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Portable, open source retro game player runs Linux and Arduino

Nov 15, 2017 — by Eric Brown — 2,156 views
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Clockwork’s hackable “GameShell” retro game console runs Linux on a quad -A7 SoC, and offers a 2.7-inch LCD, gaming controls, GPIO, and Arduino links.

Hangzhou, China based Clockwork has surpassed its Kickstarter funding goal for a handheld GameShell device that is billed as “the world’s first modular, portable game console with a GNU/Linux embedded operating system.” The GameShell is available in kit form through Dec. 19 in identical Kickstarter early bird packages ranging from $89 to $119, with shipments due in April 2018.



GameShell in two colors (left) and (top to bottom) kit, side, and exploded views
(click images to enlarge)

The GameShell offers a variety of retro console emulators, and can play “thousands of classic games from Atari, GB, GBA, NES, SNES, and many of history’s greatest consoles,” says Clockwork. The company goes on to say that “every game published on it will be free, open-source and modifiable.”

The hackable GameShell ships with a microSD card with its Linux-based Clockwork OS distribution, as well as Cave Story and DOOM2. Debian, Ubuntu, and Raspbian are also supported.

The GameShell can be used as a programming education tool, and supports preset C, Python, Lua, and LISP programming languages. The modular device can also be used for DIY hacking. It’s billed as being “open source hardware,” with support for 3D printing custom shells in various colors.



GameShell modules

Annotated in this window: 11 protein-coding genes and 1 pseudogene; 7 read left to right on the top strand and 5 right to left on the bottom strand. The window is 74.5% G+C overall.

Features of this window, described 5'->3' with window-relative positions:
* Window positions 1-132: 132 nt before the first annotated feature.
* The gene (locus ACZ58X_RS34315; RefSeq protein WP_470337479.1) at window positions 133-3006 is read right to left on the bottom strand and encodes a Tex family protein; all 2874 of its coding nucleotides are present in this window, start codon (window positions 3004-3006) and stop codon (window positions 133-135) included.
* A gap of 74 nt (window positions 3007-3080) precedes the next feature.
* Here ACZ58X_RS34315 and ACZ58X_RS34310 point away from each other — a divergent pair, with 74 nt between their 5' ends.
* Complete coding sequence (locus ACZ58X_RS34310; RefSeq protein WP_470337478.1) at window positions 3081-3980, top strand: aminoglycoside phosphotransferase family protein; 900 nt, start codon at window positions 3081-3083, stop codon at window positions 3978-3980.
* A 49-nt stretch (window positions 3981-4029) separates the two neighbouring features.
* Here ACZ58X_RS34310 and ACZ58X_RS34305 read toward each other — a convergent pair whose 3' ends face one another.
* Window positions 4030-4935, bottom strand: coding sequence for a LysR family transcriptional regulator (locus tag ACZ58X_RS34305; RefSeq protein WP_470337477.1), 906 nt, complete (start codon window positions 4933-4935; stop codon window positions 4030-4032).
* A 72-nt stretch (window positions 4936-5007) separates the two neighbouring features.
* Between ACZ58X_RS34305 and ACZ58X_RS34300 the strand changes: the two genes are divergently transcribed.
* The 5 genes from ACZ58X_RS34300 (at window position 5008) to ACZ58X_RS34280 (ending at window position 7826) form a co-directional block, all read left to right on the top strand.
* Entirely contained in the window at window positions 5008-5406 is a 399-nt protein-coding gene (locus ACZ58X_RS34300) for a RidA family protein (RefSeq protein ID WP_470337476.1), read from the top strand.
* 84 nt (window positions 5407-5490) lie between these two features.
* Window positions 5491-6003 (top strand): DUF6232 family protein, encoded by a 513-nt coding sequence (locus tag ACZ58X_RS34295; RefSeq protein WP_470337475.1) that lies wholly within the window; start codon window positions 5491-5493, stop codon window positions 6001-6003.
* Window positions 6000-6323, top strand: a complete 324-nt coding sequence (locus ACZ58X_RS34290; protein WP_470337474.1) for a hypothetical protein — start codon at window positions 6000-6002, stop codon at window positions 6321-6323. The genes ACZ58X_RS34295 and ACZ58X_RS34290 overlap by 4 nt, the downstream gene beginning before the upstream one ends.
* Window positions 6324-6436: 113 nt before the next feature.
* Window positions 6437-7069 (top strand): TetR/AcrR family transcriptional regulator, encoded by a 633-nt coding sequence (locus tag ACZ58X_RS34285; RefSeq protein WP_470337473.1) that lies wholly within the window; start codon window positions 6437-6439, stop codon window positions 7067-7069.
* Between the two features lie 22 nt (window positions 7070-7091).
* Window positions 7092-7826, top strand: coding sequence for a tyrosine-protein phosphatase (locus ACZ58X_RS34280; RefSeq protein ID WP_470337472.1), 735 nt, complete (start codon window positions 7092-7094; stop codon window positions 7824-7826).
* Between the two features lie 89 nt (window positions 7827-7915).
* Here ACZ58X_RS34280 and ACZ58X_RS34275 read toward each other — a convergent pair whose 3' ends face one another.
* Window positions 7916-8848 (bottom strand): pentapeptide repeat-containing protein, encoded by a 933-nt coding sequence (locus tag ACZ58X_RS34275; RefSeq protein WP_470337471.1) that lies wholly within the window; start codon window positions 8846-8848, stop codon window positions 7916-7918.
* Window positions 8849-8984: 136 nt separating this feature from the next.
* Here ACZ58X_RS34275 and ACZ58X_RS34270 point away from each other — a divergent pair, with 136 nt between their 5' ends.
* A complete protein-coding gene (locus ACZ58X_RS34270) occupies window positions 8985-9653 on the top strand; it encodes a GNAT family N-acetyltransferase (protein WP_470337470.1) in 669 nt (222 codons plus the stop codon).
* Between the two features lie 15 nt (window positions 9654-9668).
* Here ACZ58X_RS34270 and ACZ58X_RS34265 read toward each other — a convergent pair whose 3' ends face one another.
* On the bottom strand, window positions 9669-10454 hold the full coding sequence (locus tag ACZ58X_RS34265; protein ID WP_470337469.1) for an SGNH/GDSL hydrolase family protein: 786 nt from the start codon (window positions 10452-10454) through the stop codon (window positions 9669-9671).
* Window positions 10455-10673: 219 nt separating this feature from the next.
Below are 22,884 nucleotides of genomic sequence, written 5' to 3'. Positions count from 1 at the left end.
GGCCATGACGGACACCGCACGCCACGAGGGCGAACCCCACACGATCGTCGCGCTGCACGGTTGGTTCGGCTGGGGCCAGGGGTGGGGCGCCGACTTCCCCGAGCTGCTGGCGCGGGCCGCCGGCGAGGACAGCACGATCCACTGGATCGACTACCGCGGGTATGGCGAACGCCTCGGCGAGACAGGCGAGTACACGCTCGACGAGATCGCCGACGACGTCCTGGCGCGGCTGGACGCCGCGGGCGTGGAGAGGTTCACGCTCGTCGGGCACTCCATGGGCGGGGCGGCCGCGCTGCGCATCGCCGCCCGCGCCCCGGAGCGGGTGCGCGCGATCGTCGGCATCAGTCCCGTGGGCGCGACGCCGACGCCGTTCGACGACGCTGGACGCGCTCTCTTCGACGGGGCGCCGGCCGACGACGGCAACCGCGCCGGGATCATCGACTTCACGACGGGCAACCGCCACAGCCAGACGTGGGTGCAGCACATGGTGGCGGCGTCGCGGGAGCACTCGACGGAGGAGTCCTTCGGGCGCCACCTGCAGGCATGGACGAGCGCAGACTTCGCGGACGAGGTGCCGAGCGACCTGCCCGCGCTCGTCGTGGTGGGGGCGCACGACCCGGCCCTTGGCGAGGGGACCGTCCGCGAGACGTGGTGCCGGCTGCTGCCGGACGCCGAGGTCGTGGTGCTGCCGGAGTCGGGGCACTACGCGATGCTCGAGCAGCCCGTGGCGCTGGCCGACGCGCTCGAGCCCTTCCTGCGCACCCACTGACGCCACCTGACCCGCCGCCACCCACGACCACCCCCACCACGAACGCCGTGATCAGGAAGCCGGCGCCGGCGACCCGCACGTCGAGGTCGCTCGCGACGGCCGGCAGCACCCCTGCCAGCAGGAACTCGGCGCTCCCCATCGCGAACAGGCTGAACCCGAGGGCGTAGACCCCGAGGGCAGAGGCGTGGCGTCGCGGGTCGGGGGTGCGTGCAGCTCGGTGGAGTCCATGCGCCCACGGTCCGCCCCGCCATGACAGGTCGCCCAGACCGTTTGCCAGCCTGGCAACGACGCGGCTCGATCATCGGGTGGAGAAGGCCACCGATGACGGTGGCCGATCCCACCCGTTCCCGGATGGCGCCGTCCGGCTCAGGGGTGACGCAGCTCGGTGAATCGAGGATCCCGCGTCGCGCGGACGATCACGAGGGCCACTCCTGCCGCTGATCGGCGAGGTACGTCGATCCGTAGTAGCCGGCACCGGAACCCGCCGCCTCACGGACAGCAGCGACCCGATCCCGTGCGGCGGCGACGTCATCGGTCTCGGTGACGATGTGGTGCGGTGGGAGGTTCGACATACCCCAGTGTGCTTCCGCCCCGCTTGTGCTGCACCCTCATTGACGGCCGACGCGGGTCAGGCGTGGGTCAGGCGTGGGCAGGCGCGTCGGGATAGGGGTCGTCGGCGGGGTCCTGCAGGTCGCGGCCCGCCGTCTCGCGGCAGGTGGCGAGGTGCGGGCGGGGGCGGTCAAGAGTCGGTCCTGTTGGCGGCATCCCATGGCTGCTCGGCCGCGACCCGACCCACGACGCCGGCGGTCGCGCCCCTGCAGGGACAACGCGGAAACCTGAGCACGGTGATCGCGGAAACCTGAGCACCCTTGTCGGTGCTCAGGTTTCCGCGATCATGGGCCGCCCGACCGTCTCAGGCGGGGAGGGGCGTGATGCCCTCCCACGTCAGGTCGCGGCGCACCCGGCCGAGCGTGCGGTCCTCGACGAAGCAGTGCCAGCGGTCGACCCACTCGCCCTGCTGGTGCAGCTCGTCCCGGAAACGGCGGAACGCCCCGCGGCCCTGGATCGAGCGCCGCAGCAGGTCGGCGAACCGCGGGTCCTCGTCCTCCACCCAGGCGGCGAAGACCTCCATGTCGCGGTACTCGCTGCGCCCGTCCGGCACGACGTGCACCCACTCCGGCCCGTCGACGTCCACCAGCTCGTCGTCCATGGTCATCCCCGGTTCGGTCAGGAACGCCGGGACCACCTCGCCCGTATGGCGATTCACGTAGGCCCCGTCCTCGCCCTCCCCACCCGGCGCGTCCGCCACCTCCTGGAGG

(click image to enlarge)

The 195-gram GameShell consists of five modules, including a homegrown Clockwork Pi mainboard and a programmable Keypad board with an Arduino compatible ATmega168p MCU with 30-pin Arduino shield connector. There’s also a 2.7-inch, 18-bit 320 x 240 RGB display with 60fps support, as well as a stereo speaker. The 1050mAh battery offers 3-hour working life and 100 hours standby.


GameShell’s Clockwork Pi (left) and Keypad boards
(click image to enlarge)

The Clockwork Pi board is built around a quad-core, Cortex-A7 Allwinner R16 with a Mali-400 MP2 GPU. It’s one of several very similar quad –A7 Allwinner SoCs such as the Allwinner A33 and H2.


Clockwork Pi (left) and Keypad detail views
(click images to enlarge)

The Clockwork Pi integrates 512MB DDR3, a microSD slot for up to 32GB, and a micro-USB port with charging support. There’s also a 3.5mm phone jack, LCD and stereo audio outputs, a reset key, and power connector. Other features include a 14-pin expansion connector with UART, I2C, SPI, and GPIO interfaces. The Arduino driven Keypad board has its own micro-USB for connecting to a desktop computer for programming.


GameShell (left) and kit components
(click images to enlarge)

The shell includes classic gaming controls, but as several commenters noted, the design is hindered by the lack of L/R buttons. Clockwork is prepping a workaround to “assign other buttons for the functions through GPIO port of Keypad.”

 
Further information

Clockwork’s GameShell kit is available on Kickstarter through Dec. 19 in identical Kickstarter early bird packages ranging from $89 to $119, with shipments due in April 2018. More information may be found on the GameShell Kickstarter page.
 

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2 responses to “Portable, open source retro game player runs Linux and Arduino”

  1. Matthew says:

    I know you just copied it from the Kickstarter page, but…

    “Lua” is “Lua”, and not “LUA”. “Lua” is Portuguese for “moon”.

    https://www.lua.org/about.html

    “Lua” (pronounced LOO-ah) means “Moon” in Portuguese. As such, it is neither an acronym nor an abbreviation, but a noun. More specifically, “Lua” is a name, the name of the Earth’s moon and the name of the language. Like most names, it should be written in lower case with an initial capital, that is, “Lua”. Please do not write it as “LUA”, which is both ugly and confusing, because then it becomes an acronym with different meanings for different people. So, please, write “Lua” right!

    Cheers!

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